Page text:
The introduction of ISO 45001:2018 has created some welcome enhancements to occupational health and safety certification and best practice. Those already certified to OHSAS 18001 have less than three years to migrate to the new standard and Kate Breslin, product manager at SGS, explains all you need to know.
According to the International Labour Organization (ILO), in 2017 there were 2.78 million fatal accidents at work. Not surprisingly, occupational health and safety is in the spotlight more than ever and since it was introduced in 1999 OHSAS 18001 has helped to enhance the development of accident prevention and risk management strategies. In March this year ISO 45001:2018 was ratified and will supersede OHSAS 18001, which will be withdrawn in 2021, and organisations are being urged to make the migration to the new standard.
Mind and matter
When we think of health and safety it is usually physical protection that springs to mind. While this is obviously important, so too is the psychological wellbeing of employees and the introduction of ISO 45001:2018 came soon after the Thriving at Work report, which was led by mental health campaigner, Dennis Stevenson, and Paul Farmer, chief executive at Mind and chair of the National Health Service (NHS) Mental Health Taskforce. It made 40 recommendations for businesses, regulators, the government and the public sector after it found one worker in six suffers from a mental illness and 300,000 people with long-term mental health problems lose their jobs every year.
The report also called on the Health and Safety Executive (HSE) to increase its focus on mental health during inspections and set out a framework that all UK employers, no matter what their size or industry, should implement to quickly address any issues. As a result, as well as protecting workers from workplace related injury and ill health, ISO 45001:2018 will help ensure provision of tailored in-house mental health support.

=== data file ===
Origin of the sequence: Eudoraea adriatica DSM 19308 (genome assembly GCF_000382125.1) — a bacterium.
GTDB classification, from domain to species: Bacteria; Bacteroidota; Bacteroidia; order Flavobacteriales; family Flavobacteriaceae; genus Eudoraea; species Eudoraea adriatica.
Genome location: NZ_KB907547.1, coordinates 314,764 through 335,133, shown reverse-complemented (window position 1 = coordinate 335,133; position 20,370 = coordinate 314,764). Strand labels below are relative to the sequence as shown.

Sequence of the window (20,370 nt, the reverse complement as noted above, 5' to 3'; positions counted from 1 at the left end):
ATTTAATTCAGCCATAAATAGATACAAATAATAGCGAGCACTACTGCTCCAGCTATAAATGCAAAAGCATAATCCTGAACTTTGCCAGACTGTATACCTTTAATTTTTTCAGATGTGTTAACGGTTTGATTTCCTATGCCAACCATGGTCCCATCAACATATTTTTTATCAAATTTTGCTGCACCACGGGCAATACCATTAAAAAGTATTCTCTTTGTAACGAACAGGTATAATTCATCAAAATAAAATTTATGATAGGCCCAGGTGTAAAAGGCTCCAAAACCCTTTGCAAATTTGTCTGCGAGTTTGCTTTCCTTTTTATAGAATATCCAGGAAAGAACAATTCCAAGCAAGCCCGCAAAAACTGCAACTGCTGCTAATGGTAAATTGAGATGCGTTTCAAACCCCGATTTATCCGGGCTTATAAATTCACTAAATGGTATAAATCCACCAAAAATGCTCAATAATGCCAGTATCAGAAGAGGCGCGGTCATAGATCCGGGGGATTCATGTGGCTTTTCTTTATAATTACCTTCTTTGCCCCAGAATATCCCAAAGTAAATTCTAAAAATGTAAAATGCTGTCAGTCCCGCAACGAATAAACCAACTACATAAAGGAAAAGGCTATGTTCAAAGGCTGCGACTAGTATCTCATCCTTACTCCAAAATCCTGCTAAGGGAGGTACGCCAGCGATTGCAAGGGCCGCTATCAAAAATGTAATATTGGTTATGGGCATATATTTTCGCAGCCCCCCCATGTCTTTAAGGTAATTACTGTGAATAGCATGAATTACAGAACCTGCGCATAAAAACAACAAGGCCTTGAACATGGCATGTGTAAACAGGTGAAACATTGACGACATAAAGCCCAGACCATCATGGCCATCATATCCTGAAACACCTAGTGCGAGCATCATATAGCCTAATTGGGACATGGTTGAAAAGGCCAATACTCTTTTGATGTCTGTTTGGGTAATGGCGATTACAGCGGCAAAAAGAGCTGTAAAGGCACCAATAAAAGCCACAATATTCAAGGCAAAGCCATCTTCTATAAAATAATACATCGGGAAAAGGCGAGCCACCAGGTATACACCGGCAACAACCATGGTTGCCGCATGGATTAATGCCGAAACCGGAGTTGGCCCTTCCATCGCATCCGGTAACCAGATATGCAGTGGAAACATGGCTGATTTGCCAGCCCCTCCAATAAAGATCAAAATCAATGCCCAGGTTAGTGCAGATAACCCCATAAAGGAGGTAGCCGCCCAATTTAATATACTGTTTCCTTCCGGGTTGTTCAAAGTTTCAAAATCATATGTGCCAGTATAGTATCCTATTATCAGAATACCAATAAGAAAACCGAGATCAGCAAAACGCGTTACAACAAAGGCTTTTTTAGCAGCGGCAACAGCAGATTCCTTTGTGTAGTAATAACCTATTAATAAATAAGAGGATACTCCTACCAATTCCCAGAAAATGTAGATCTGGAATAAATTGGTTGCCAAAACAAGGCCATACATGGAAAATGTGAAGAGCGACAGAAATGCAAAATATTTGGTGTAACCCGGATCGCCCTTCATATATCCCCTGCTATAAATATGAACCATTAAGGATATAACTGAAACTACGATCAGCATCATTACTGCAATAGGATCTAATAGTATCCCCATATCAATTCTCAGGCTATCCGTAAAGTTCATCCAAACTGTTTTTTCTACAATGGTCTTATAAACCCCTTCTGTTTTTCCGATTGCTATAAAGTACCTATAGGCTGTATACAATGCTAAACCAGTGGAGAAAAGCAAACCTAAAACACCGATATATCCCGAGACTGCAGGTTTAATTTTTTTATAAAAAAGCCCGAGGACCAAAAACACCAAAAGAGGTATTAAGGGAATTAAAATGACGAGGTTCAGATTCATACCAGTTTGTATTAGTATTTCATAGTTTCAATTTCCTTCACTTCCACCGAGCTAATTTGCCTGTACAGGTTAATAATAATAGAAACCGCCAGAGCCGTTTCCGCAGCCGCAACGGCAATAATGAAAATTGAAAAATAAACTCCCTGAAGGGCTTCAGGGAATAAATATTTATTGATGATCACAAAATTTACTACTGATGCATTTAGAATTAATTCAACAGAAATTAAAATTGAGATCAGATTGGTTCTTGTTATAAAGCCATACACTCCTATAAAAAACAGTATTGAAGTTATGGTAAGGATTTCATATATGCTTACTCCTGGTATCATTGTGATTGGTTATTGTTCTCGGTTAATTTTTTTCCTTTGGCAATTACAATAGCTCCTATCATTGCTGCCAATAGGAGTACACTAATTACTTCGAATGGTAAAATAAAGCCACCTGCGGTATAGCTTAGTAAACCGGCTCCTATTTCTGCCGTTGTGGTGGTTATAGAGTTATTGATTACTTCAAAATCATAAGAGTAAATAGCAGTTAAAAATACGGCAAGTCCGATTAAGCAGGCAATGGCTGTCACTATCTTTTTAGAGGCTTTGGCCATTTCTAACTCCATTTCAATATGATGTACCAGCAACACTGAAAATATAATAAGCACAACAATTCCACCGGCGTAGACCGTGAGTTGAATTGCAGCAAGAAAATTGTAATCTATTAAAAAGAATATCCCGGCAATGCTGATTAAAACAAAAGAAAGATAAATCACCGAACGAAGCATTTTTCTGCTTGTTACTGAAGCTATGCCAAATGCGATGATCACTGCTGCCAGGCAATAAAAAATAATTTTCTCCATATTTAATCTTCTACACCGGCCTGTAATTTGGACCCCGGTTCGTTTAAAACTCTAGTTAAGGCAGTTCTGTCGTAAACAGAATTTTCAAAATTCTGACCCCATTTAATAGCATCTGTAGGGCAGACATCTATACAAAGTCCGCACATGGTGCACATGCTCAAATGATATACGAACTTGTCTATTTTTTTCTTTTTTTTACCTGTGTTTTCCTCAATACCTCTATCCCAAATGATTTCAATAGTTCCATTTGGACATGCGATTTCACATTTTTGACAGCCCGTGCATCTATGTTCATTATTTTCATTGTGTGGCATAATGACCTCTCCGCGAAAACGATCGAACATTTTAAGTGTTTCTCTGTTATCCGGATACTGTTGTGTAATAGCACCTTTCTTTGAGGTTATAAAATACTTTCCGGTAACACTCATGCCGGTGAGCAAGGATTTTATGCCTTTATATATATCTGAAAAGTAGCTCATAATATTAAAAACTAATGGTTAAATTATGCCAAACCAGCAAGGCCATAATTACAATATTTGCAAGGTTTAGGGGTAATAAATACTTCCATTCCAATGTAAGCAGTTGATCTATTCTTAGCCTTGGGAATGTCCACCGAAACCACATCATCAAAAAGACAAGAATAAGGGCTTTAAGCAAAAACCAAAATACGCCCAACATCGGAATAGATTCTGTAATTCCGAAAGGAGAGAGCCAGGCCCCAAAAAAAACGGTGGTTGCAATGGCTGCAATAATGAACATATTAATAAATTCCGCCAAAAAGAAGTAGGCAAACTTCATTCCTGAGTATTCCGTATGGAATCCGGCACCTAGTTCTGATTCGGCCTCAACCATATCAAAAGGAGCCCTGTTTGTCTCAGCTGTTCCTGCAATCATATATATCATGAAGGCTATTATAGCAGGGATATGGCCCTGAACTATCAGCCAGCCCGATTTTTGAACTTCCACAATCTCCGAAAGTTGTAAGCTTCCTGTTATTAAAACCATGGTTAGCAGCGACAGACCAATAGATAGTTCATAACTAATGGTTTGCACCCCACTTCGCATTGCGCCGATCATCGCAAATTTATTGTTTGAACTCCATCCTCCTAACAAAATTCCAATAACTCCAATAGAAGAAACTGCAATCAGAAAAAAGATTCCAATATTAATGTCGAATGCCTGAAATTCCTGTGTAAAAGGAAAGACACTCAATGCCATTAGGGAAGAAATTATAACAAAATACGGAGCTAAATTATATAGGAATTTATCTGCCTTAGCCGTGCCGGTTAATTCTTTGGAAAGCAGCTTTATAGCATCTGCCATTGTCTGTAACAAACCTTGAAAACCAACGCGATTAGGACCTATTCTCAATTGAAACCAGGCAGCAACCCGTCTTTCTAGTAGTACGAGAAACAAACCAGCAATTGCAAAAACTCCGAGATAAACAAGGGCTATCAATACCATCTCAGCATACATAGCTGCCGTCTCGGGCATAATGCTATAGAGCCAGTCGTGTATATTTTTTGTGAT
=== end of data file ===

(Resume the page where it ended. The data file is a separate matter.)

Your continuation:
Standards are constantly evolving and ISO 45001:2018 builds on the established foundations of OHSAS 18001. It is designed to integrate with other ISO management systems standards to create an all-encompassing system.
The structure of this new standard will be based on ISO’s Annex SL and is also based upon the Plan, Do, Check, Act structure pioneered by management quality expert, W Edwards Deming. This is used to ensure that the hazards and risks associated with an organisation’s activities, products and services are systematically identified, assessed, controlled, monitored and continuously improved.
The framework for Annex SL consists of 10 clauses, which render all ISO management systems more compatible and consistent, giving writers, management and auditors the advantage of a basic set of generic requirements as a guideline to follow. It has simplified the use of ISO management systems and eliminated the differences previously experienced in the perception and implementation of such standards. By providing standardised text, terms and definitions for management system standards, Annex SL has also lowered the administrative costs for organisations that choose to apply more than one standard.